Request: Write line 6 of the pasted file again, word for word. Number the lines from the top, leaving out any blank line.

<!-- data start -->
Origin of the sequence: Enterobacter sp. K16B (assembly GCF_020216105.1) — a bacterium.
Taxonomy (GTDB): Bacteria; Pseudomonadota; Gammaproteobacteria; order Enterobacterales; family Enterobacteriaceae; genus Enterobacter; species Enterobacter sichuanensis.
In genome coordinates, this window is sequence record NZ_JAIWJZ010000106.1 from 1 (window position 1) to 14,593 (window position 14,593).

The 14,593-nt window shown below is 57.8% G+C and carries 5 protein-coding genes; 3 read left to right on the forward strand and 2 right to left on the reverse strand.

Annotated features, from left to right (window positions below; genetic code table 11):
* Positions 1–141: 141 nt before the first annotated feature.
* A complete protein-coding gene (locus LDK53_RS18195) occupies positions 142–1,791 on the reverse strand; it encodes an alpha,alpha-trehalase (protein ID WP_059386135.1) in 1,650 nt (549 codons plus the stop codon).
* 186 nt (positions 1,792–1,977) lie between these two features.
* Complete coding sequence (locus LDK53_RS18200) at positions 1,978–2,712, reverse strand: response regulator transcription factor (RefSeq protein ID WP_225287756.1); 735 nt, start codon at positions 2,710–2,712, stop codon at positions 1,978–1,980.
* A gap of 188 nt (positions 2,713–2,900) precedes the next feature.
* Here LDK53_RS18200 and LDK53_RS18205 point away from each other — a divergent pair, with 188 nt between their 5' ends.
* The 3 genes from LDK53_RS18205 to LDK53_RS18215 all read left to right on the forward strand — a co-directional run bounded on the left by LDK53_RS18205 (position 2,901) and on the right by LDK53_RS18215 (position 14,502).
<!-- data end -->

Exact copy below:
* Positions 1–141: 141 nt before the first annotated feature.